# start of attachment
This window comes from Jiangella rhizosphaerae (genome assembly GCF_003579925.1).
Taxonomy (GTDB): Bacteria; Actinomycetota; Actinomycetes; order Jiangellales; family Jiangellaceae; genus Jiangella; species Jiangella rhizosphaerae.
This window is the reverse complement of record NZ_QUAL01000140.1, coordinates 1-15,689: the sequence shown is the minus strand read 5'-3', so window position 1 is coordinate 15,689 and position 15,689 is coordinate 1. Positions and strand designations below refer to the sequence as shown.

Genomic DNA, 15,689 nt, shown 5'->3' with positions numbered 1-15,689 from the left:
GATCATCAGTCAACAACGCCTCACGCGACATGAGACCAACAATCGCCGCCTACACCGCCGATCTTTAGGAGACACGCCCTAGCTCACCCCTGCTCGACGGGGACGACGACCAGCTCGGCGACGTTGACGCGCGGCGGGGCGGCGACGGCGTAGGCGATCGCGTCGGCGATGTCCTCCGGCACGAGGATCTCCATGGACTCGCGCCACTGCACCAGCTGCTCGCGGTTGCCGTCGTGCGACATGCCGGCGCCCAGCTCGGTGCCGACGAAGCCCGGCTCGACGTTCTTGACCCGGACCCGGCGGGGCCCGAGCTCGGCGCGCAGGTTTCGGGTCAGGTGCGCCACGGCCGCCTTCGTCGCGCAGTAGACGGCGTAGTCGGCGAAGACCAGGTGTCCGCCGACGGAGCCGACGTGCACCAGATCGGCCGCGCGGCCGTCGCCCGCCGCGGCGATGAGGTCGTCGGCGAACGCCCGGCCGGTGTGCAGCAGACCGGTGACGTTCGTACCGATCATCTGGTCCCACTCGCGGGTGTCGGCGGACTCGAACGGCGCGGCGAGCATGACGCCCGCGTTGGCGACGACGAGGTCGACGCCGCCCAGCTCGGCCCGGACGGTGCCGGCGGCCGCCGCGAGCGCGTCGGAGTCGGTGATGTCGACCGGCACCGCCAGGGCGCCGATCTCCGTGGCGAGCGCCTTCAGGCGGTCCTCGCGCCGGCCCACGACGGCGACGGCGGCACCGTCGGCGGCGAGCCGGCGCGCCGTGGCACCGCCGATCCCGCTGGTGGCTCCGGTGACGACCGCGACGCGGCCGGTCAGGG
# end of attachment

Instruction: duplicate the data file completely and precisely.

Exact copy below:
This window comes from Jiangella rhizosphaerae (genome assembly GCF_003579925.1).
Taxonomy (GTDB): Bacteria; Actinomycetota; Actinomycetes; order Jiangellales; family Jiangellaceae; genus Jiangella; species Jiangella rhizosphaerae.
This window is the reverse complement of record NZ_QUAL01000140.1, coordinates 1-15,689: the sequence shown is the minus strand read 5'-3', so window position 1 is coordinate 15,689 and position 15,689 is coordinate 1. Positions and strand designations below refer to the sequence as shown.

Genomic DNA, 15,689 nt, shown 5'->3' with positions numbered 1-15,689 from the left:
GATCATCAGTCAACAACGCCTCACGCGACATGAGACCAACAATCGCCGCCTACACCGCCGATCTTTAGGAGACACGCCCTAGCTCACCCCTGCTCGACGGGGACGACGACCAGCTCGGCGACGTTGACGCGCGGCGGGGCGGCGACGGCGTAGGCGATCGCGTCGGCGATGTCCTCCGGCACGAGGATCTCCATGGACTCGCGCCACTGCACCAGCTGCTCGCGGTTGCCGTCGTGCGACATGCCGGCGCCCAGCTCGGTGCCGACGAAGCCCGGCTCGACGTTCTTGACCCGGACCCGGCGGGGCCCGAGCTCGGCGCGCAGGTTTCGGGTCAGGTGCGCCACGGCCGCCTTCGTCGCGCAGTAGACGGCGTAGTCGGCGAAGACCAGGTGTCCGCCGACGGAGCCGACGTGCACCAGATCGGCCGCGCGGCCGTCGCCCGCCGCGGCGATGAGGTCGTCGGCGAACGCCCGGCCGGTGTGCAGCAGACCGGTGACGTTCGTACCGATCATCTGGTCCCACTCGCGGGTGTCGGCGGACTCGAACGGCGCGGCGAGCATGACGCCCGCGTTGGCGACGACGAGGTCGACGCCGCCCAGCTCGGCCCGGACGGTGCCGGCGGCCGCCGCGAGCGCGTCGGAGTCGGTGATGTCGACCGGCACCGCCAGGGCGCCGATCTCCGTGGCGAGCGCCTTCAGGCGGTCCTCGCGCCGGCCCACGACGGCGACGGCGGCACCGTCGGCGGCGAGCCGGCGCGCCGTGGCACCGCCGATCCCGCTGGTGGCTCCGGTGACGACCGCGACGCGGCCGGTCAGGG